CATTLE—Receipts, 0 600 head; shipping
steers, 4.&5®5.60; stoekers and feeders. 2.70®
4.50; cows, bulis and mixed, t.75®4.00, the bulk
at 2,[email protected]
HOGS-Receipts,23,ooo head; rough and mix
ed, 3.95©4.20; packing and shipping, 4.10®4.30;
light. 3.96®4.26; skips. [email protected]
SHEEP.—Receipts, 3,200 head; natives 1.25®
®4.50.
JUNK BRfifiZftS!
EMANATING FROM
Mitch Wilson’s
Laden with the Choicest Bargains,
T A.B.ASQLS &c F-AJSTS
Are very necessary for every lady, and we are making “fall prices” at the beginning of warm weather to make them go.
Lawns, India Linens and Nainsooks,
1 And all kinds of .Summer Dress Goods are going fast, and the prices we will name must close them out iu the next
THIRTY DAYS.
Ladies,’ Misses and Children’s
Cotton and Lisle Thread Hosiery,
A Large Assortment sf Styles and Colors at the Lowest Possible Prices.
TXItTIDEiIR.'WIEJ-AIR,.
A Nice Line of Ladies’, Gents’, and Children’s Balbriggan, India Gauze and Summer Meriuo Underwear. See them
and you will buy them.
Kid, Silk, Lisle Thread and Cotton Gloves,
’ Lace Curtains, Curtain Laces, Table Linens, Linen Table Sets, Corsets, &c., in endless variety
and at prices to suit the closest buyers.
* The Best Line of Laundried and Unlaundried Shirts
t la the City. Neither Shirts or Prices can be duplicated elsewhere. Mens,’ Youths,’ and Boys’
1
> Clothing, Hats and Caps
r At Cost, and less than Cost, to close out. Yours for the Beet Bargains Goiug.
• MITCH WILSON,
'[ Northwest Corner of Square.
THE
—OF—
—of—
ATTRACTIONS
—AT—
NEW & NOBBY HATS,
Stiff, Soft and Straw.
Fancy Shirts and Ties.
New and Attractive Styles in
CLOTHING.
Our Merchant Tailoring
Department
Is better than Ever.
New styles in Men’s, Ladies’ and
Children’s
HOSIERY,
Very Cheap.
The latest in Men’s, Ladies’ and
Children’s
CLOVES.
THIN CLOTHING
For Fat Men, All New.
We can also furnish the same for
thin men.
Full lines of Staple and Fancy
DRY GOODS.
loyer* Baits,
No. 103, West Side. 3stf
The Dangler Single Generator
VAPOR STOVE
Let Every Housekeeper make her Home comfortable by using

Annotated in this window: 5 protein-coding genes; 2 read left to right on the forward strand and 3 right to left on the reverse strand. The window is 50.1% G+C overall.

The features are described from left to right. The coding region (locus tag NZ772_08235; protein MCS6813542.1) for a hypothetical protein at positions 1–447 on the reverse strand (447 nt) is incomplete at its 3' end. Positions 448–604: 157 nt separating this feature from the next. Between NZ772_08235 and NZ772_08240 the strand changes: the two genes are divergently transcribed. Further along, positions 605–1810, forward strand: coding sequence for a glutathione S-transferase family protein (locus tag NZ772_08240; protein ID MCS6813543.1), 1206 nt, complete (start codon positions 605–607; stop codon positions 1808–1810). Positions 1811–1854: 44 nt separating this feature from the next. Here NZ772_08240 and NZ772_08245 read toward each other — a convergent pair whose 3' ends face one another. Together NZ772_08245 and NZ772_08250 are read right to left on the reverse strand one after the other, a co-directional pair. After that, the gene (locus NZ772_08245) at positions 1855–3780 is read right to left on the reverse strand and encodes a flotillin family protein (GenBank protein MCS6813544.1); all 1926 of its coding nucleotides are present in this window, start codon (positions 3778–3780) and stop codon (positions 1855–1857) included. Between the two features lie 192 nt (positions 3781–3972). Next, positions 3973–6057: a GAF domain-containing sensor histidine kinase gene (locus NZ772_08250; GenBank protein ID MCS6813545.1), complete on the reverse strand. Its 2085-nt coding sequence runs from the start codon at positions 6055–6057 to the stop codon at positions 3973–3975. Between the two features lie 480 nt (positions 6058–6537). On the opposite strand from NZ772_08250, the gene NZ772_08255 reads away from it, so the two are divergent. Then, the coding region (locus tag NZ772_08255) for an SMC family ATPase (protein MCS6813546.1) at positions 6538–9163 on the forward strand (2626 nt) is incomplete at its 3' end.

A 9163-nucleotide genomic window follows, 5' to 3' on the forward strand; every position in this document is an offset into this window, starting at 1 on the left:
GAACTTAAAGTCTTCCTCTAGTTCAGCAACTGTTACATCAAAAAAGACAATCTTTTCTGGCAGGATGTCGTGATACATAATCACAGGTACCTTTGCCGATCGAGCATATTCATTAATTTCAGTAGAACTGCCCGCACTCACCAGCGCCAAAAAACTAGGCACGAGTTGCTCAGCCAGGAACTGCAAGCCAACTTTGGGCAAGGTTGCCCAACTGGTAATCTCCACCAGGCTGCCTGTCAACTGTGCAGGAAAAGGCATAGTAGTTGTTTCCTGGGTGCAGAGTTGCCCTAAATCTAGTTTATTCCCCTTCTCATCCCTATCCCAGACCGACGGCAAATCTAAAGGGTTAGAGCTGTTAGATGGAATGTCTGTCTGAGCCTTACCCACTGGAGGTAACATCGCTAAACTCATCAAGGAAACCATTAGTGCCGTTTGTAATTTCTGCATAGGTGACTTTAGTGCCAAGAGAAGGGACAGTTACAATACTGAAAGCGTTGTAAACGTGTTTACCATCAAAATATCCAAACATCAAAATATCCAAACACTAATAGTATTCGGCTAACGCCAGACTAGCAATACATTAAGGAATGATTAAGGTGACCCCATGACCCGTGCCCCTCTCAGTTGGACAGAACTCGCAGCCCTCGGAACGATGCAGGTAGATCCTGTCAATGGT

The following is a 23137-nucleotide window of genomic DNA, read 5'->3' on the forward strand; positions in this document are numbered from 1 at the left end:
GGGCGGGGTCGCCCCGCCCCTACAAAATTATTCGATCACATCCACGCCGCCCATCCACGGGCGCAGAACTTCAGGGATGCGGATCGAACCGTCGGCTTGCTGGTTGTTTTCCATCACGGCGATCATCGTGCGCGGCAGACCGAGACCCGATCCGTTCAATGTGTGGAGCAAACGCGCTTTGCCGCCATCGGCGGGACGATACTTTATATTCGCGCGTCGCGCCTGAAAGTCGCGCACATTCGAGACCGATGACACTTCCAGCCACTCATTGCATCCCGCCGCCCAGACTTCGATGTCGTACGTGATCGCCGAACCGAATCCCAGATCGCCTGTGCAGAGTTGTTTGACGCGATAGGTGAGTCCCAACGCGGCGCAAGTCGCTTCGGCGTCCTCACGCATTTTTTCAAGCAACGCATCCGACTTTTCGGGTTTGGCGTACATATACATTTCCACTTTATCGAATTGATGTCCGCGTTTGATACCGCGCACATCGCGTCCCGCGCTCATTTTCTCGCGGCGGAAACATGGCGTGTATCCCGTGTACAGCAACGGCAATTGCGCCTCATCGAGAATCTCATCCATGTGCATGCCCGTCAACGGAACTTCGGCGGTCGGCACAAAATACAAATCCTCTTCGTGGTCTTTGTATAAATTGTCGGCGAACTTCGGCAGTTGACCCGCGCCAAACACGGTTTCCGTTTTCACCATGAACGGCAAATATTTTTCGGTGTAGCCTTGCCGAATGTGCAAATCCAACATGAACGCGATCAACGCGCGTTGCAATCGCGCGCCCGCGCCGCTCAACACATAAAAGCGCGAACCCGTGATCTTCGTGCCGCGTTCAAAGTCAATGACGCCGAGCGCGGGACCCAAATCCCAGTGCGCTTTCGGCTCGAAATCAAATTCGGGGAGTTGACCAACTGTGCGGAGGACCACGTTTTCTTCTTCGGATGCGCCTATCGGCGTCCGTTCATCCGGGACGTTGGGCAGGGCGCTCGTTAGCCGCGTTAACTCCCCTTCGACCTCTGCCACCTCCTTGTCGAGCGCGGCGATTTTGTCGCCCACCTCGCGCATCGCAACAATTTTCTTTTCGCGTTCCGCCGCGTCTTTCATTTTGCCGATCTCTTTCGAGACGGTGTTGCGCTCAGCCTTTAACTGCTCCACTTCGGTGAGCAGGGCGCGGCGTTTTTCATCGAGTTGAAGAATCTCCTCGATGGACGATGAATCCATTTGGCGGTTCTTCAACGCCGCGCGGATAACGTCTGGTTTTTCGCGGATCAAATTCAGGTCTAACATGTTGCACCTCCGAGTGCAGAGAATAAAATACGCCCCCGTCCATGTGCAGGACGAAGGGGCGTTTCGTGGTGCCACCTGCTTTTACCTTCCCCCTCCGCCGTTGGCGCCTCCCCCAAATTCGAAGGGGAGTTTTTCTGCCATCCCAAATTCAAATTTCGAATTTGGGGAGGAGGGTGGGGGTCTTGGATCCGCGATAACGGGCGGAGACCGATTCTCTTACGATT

one of these Stoves. Best, most economical, band
some, reliable, convenient and most
durable ever made.
FOR SALE BY
HUNT & SON,
AT THE
—SOUTH SIDE HARDWARE STORE
WHO ALSO KEEPS THE
RIVERSIDE COOK STOVES !==
The Flues, Ovens, Closets, Reservoirs, Fire Boxes and Ash Pans are largo and perfect If every
respect. These g ods are made of the Rest Brands of Pig Iron onlv. no Scrap Iron being
used. The castings are smooth and well fitted, and ail parts exposed to the Are
EXTREMELY DURABLE I
It is a Handsome Stove in Appearance and
Perfect in Operation.
These Stoves are Perfect Bakers and are wonderfully Economical In the use of Fuel. The Flues
are so large that they will work where any Cook Stove will, and where many will not.
Thousands of the Riverside Cooks an.l Ranges are in daily use all over the west,
and yet we have very little call tor Repairs. These goods are for sale by
HUNT & SON,
Who also keep a General assortment of HARDWARE, BABB
WIRE and BUILDERS’ MATERIAL, South Side
Square, Oskaloosa, lowa.
C. B. West.
C. B. West & Co.,
(Successors to Oskaloosa Implement Company.)
Agricultural Implements.
Wagons,
Buggies,
Cement,
Sewer Pipe,
Ami all the Latest Improved, and best Farm Machinery.
Cash Paid for SEEDS. Give Us a Call.
C. B. WEST & CO.,
Corner of West High and ,Jefferson Streets.
A Long Felt Want SoiM.
To our Customers in and around
Oskaloosa, and the honored public in
general, we beg leave to announce that
we have opened a
FLOUR, FEED,
Exchange Store
one-half block north of the northwest
corner of the suuare, near the Oska
loosa National Hank, where we will
keep a full stock of Flour of our own
manufacture, as well as the Popular
Dakota and Kansas Braids.
ALSO A FULL LINK OF
Mill Feed, Meal, Corn, Oats,
Etc., which, since we are manufactur
ers, we can and will sell at manufact
urer's prices, at wholesale and retail,
and deliver free to any part of the
city. Give us a trial and convince
yourself, not only of the quality of our
goods but of the fairness of our deal
ings and prices.
Our Exchange Department
will be conducted the same as at our
Mills in Pella: Flour and Offal for
Wheat, Meal for Corn, and Ground
Feed for all kinds of Grain. Please
give us a trial, and be convinced that
we carry out our motto: “A good bar
gain is good for both parties concerned.”
We especially invite Dairy Men and
Heavy Feeders to call and get our
prices. Very truly yours,
TYSSELING BROS. & CO.
Proprietors of the Washington Roller
Mills at Pella, lowa. G. C.
Nichol, Manager. 41ml
DEALERS IN
Reapers,
Mowers,
Binders,
Kellogg Pumps, Threshers,
—AND—
J. H. Dusenberry
29tn5